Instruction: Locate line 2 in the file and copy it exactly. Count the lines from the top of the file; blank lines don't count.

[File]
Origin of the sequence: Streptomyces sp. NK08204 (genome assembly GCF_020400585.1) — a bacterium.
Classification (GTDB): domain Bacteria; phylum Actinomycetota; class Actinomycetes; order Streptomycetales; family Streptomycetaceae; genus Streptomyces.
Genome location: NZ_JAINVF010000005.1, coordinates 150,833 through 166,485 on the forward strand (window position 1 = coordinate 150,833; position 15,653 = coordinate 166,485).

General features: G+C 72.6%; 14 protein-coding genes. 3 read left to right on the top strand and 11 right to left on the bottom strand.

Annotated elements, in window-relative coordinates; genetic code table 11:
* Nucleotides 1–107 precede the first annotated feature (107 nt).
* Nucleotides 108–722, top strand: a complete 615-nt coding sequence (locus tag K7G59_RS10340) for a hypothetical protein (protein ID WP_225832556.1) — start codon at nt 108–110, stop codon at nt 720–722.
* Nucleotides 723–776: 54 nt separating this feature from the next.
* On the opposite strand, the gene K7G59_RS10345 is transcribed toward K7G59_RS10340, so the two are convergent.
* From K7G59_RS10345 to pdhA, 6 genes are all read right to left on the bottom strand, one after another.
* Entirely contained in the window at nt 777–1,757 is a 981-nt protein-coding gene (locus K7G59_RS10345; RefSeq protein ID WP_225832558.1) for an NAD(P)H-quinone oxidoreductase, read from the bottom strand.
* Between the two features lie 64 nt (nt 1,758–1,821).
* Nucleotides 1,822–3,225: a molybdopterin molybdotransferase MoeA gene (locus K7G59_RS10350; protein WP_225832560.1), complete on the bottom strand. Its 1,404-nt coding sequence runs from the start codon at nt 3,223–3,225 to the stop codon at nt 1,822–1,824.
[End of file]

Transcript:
Classification (GTDB): domain Bacteria; phylum Actinomycetota; class Actinomycetes; order Streptomycetales; family Streptomycetaceae; genus Streptomyces.